Create your own conference schedule! Click here for full instructions

Abstract Detail


Madriñán, Santiago [1], Cortés, Andrés J. [2], Richardson, James E. [3].

Rapid speciation in the high Andes.

“No zone of alpine vegetation in the temperate or cold parts of the globe can well be compared with that of the Páramos in the tropical Andes.” “Nowhere, perhaps, can be found collected together, in so small a space, productions so beautiful, and so remarkable in regard to the geography of plants.” Alexander von Humboldt Aspects of Nature & Personal narrative Understanding the processes that cause speciation is a key aim of evolutionary biology. Lineages or biomes that exhibit recent and rapid diversification are ideal model systems for determining these processes. Species rich biomes reported to be of relatively recent origin, i.e., since the beginning of the Miocene, include Mediterranean ecosystems such as the California Floristic Province, oceanic islands such as the Hawaiian archipelago and the Neotropical high elevation ecosystem of the Páramos. Páramos constitute grasslands above the forest tree-line (at elevations of c. 2800–4700 m) with high species endemism. Organisms that occupy this ecosystem are a likely product of unique adaptations to an extreme environment that evolved during the last three to five million years when the Andes reached an altitude that was capable of sustaining this type of vegetation. Akin to the Galapagos Islands, made famous by Darwin's study on the evolution of finches, and seen as the quintessential laboratory for the study of evolutionary processes, we show that the Neotropical Páramos, a continental island system, offer a host of examples of comparable biological diversifications. Darwin’s finches diversified into 15 extant spp. during the last 2.3 Ma at a rate of SRln=0.876, but we report on nine plant groups from the Páramo ecosystem with higher diversification rates. We compared diversification rates of lineages in fast evolving biomes using 73 dated molecular phylogenies. We demonstrate that average diversification rates of Páramo plant lineages are faster than those of other reportedly fast evolving hotspots and that the faster evolving lineages are more likely to be found in Páramos than the other hotspots. Páramos therefore represent the ideal model system for studying diversification processes. Most of the speciation events that we observed in the Páramos occurred during the Pleistocene possibly due to the effects of species range contraction and expansion that may have resulted from the well-documented climatic changes during that period. Understanding these effects will assist with efforts to determine how future climatic changes will impact plant populations.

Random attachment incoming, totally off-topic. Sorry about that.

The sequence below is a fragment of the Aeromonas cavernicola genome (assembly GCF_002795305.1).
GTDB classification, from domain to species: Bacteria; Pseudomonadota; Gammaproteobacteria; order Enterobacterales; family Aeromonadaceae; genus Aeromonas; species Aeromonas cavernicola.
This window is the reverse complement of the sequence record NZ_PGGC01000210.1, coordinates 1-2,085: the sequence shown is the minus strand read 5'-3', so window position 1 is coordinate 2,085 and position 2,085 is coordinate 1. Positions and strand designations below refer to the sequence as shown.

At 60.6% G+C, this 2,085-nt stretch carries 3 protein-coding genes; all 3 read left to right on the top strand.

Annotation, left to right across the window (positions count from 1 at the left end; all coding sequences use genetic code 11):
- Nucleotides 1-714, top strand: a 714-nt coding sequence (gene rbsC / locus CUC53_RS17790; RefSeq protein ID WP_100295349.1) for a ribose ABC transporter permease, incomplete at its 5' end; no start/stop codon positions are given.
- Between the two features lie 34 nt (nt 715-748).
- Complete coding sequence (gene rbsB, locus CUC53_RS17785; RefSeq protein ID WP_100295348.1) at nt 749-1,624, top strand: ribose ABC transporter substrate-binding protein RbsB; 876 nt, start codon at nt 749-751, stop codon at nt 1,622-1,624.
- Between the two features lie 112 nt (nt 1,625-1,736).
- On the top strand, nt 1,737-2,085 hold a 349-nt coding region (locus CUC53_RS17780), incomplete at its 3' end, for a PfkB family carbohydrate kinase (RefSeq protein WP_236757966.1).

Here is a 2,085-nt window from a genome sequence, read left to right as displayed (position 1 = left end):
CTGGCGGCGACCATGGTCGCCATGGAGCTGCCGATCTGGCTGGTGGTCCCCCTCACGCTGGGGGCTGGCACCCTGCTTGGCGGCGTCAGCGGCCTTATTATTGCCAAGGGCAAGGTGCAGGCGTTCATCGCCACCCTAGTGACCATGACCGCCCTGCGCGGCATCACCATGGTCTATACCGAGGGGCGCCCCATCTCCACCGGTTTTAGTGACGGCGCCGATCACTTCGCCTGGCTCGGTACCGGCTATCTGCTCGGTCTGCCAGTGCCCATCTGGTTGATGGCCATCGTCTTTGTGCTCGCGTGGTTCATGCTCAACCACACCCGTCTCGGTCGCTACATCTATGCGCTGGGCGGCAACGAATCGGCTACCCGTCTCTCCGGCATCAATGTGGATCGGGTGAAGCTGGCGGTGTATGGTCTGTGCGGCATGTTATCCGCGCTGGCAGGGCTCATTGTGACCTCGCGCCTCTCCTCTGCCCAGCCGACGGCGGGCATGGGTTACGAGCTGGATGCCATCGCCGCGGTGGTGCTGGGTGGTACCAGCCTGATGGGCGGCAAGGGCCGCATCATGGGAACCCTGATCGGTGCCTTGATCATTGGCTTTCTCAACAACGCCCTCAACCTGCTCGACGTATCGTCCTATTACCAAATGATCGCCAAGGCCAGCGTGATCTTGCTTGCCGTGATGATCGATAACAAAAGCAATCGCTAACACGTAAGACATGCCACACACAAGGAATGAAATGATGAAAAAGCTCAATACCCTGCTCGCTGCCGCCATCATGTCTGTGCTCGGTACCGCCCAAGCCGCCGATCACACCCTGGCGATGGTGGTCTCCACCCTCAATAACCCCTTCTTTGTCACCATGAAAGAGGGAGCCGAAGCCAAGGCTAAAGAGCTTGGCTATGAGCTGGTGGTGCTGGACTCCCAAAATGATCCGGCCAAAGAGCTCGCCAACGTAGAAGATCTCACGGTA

Broader Impacts:

Log in to add this item to your schedule

Related Links:
Laboratorio de Botánica y Sistemática

1 - Universidad de los Andes, Laboratorio de Botánica y Sistemática, Apartado Aéreo 4976, Bogotá, DC, 00001, Colombia
2 - Uppsala University, Evolutionary Biology Centre, Box 256, Uppsala, 751 05, Sweden
3 - Royal Botanic Garden Edinburgh, 20A Inverleith Row, Edinburgh, EH3 5LR, United Kingdom

molecular dating
diversification rate
rapid radiation

Presentation Type: Oral Paper:Papers for Topics
Session: 50
Location: Magnolia/Riverside Hilton
Date: Wednesday, July 31st, 2013
Time: 4:15 PM
Number: 50011
Abstract ID:710
Candidate for Awards:None

Copyright © 2000-2012, Botanical Society of America. All rights reserved